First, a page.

Little knob of butter
1/4 cup chopped nuts, lightly toasted – I used pecans

Bring water (and other liquids) to a boil. (Bob’s Mill recipe recommended filter water, so use that if you’ve got it). Add salt and steel cut oats, reduce heat to a simmer, and put a lid on the pot. Cook for 10 minutes, then taste-test for desired amount of chewiness.  (There will be extra liquid in the pot). As soon as the steel cut oats are slightly chewier than your preferred texture, add mashed banana, dried fruit, spices, honey and vanilla, and sprinkle on rolled oats to sop up the extra liquid. Stir, cook for another 5-10 minutes until the liquid is soaked up, then add the butter. Put into bowls, and top with toasted nuts, and random toasted coconut left over from a fried rice experiment, should you have it.  Tada! – (everything but the) kitchen sink oatmeal.

**Laziness means you can’t bear walking another 3/4 miles to the normal grocery store to buy normal marshmallows at normal prices.

Roasted Delicata Squash (and Brain)

Because a recent spice experiment with delicata squash fell a little flat, I’m going to forego an original recipe and just push the vegetable.  It caramelizes beautifully, kicks butternut to the curb in terms digit-retention when chopping and all around flavor, per Apt 8 consensus, and it comes in a neatly portable Wawa shortie hoagie size. There’s very little waste because you eat the skin, and the seeds do extraordinarily well when prepared in pumpkin seed fashion. Matt likes it so much that I roast big pans of it that disappear in about a day and a half.  From the closed fridge. While we’re at work. City mice are crazy delicata aggressive.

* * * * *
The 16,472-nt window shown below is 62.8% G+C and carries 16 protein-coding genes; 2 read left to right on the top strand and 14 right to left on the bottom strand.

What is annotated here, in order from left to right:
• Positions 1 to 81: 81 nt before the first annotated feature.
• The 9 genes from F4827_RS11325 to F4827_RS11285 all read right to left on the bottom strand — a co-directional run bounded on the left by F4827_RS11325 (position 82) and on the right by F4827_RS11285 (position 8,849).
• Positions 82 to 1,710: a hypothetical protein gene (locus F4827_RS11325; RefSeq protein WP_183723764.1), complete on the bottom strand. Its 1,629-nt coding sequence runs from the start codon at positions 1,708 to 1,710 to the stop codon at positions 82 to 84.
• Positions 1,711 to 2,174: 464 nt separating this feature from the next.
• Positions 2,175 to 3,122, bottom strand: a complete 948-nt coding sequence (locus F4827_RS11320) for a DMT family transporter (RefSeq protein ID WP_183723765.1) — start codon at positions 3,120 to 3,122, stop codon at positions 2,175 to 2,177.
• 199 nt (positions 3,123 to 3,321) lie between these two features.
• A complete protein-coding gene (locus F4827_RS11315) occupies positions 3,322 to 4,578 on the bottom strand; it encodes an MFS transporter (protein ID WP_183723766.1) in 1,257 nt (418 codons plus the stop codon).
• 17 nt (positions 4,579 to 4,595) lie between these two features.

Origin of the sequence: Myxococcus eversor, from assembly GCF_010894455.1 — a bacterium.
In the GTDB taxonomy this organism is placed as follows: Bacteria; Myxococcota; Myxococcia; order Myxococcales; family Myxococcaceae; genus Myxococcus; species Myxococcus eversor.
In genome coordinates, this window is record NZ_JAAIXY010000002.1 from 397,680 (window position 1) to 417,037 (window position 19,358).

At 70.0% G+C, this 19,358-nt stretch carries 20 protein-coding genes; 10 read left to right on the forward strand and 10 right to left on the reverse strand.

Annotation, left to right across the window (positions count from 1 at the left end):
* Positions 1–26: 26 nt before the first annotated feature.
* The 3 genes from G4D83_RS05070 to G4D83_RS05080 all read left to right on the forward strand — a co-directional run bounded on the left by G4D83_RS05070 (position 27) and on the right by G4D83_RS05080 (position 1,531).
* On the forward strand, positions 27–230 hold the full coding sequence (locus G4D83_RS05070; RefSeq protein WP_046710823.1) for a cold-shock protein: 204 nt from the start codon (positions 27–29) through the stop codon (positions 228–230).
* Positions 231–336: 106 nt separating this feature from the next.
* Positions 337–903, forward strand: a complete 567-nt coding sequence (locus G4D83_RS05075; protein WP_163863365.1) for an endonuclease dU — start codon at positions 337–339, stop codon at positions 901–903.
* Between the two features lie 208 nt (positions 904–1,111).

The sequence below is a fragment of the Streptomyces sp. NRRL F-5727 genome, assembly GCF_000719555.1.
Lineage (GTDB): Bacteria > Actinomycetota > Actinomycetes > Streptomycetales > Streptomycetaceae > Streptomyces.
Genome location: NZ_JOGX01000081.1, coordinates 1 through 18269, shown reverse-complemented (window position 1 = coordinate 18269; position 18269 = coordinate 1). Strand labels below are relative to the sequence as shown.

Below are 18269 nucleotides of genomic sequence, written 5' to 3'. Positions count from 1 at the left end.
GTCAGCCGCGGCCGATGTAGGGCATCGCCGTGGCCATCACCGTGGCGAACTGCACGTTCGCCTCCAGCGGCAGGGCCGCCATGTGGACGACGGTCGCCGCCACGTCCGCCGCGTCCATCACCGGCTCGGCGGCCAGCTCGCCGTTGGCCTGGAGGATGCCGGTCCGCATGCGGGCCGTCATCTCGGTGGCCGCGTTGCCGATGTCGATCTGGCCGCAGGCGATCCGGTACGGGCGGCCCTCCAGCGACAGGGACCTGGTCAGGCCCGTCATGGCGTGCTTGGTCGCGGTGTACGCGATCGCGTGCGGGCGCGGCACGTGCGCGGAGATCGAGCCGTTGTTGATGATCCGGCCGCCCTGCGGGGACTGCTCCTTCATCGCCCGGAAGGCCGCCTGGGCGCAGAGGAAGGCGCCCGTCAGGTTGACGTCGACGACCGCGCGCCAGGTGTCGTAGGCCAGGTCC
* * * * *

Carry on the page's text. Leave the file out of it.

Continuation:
(Also, sisters – remember when Dad would take creative license when bellowing out the theme song because he couldn’t remember the words? “They’re laboratory mice! They like soy sauce with rice!”)

Simple roasting instructions are below. The squash lends itself well to experimentation (though not all spice combinations are winners, as in my case), but I trust this culinary professional implicitly and am planning her preparation for next time.

Roasted Delicata Squash (and seeds)

2 delicata squashes
Large-flake kosher salt
Olive oil, depending on the size of your squashes

Preheat oven to 425 degrees.

Scrub the exterior of the squashes well as you’ll be eating the skins after they are cooked. Cut off both ends, then slice in half vertically. Using a spoon, scoop out the seeds and reserve to the side. Cut the squash into 3/4 inch slices, put in a large bowl, and drizzle lightly with olive oil. Sprinkle with salt, and then toss to coat.

Arrange on a metal baking sheet, with the flesh of each slice (rather than the skin) touching the baking sheet – this will maximize caramelization. Bake for 15 minutes, flip the slices using a fork, and then bake for another 15 minutes or until the edges are browned and the squash is cooked through.

The seeds can be prepared just like pumpkin seeds – toss in an oil with your seasoning of choice, spread into one layer on a baking sheet, and bake for about 15 minutes in an oven at 300 degrees until lightly browned. Keep a close eye on them while they cook to avoid burning. Some nice flavor combinations (plus salt) include coconut oil and cinnamon; olive oil and spicy paprika; olive oil, chili powder, and a spritz of lime juice after cooking.